It may be surprising for you to learn that in a country with more than one billion people, the fastest growing film industry in the world, and a 10 billion rmb (1.5 billion usd) box office gross in 2010 alone, there is hardly any professional film criticism accessible to its public.When I say hardly any, I mean that there is an absence of professional film critics who work for major, national publications and media outlets, and thus a lack of regular film reviews of new Chinese movies, at least for the mass audiences. Sure, there are some academic and/or bureaucratic film publications that are read by few, and others that are commercially centered whose readership is small and reserved. The majority of active, up-to-date film criticism in China today comes from blogs and websites started by film lovers.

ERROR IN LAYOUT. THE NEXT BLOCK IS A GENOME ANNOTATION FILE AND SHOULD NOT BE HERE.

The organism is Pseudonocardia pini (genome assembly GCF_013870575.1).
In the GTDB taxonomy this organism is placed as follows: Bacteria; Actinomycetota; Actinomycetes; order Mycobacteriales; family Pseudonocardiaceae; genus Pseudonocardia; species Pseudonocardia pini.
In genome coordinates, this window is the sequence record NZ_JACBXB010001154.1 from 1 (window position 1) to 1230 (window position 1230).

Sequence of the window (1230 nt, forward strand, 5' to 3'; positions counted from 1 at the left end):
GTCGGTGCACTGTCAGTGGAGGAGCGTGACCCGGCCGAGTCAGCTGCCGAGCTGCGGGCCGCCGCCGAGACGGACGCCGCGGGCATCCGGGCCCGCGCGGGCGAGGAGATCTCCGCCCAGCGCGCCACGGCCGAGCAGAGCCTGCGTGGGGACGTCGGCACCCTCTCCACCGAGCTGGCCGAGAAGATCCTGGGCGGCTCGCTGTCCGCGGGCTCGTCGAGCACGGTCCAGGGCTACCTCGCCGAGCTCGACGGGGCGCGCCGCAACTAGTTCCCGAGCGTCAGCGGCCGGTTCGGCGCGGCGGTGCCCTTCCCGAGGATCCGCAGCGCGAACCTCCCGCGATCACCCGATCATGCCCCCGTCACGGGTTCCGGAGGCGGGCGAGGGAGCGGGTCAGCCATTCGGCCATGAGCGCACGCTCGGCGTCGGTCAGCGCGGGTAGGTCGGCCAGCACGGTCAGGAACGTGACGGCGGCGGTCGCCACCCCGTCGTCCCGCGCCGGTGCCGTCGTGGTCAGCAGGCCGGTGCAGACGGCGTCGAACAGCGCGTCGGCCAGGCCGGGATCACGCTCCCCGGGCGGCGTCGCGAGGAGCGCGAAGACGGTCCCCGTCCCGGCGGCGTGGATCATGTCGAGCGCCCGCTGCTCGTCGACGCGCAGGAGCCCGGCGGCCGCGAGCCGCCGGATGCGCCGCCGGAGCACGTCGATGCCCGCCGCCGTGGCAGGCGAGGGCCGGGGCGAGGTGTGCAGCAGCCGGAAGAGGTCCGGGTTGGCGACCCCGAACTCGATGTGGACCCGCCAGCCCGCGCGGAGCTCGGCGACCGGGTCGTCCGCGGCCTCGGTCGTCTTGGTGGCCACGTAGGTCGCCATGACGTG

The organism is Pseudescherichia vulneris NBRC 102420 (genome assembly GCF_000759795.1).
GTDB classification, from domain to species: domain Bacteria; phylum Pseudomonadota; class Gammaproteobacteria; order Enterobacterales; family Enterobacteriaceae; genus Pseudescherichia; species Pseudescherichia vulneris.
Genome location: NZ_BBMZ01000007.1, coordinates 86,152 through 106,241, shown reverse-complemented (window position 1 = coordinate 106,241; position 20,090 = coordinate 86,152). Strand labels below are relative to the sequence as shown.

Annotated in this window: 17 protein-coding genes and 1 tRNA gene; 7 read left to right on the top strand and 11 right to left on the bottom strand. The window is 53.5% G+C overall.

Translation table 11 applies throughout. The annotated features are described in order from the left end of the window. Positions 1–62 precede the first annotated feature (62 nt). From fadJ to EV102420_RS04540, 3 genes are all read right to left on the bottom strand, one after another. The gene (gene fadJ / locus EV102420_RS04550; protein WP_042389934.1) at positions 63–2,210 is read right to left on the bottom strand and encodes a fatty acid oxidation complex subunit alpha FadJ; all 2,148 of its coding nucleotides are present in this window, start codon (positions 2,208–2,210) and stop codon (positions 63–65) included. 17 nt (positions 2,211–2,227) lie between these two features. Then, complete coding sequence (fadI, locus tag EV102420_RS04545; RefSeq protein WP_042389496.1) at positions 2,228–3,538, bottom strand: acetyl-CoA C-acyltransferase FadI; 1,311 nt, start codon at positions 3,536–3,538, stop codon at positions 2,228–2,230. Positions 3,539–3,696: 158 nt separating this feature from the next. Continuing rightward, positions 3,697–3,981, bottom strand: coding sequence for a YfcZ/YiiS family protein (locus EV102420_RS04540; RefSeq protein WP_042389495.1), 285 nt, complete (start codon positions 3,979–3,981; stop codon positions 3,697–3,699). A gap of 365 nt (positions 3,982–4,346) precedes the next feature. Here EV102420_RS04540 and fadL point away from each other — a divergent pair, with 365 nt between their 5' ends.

• Grace Wang of Toronto Running concurrently with the Hong Kong Internatiomal Film Festival is FILMART, an industry film event that attracts buyers, sellers, producers, filmmakers, promoters, journalists, and all kinds of film people. This is a side of cinema not as visible to the public, but just as important. Here the new blockbusters and indie sweethearts of next year are seeded and funded.
"It's enigmatic and obvious, exasperating and beguiling, heavy-handed and understated, witty and poignant, all at once." -- Alex Ramon, Boycotting Trends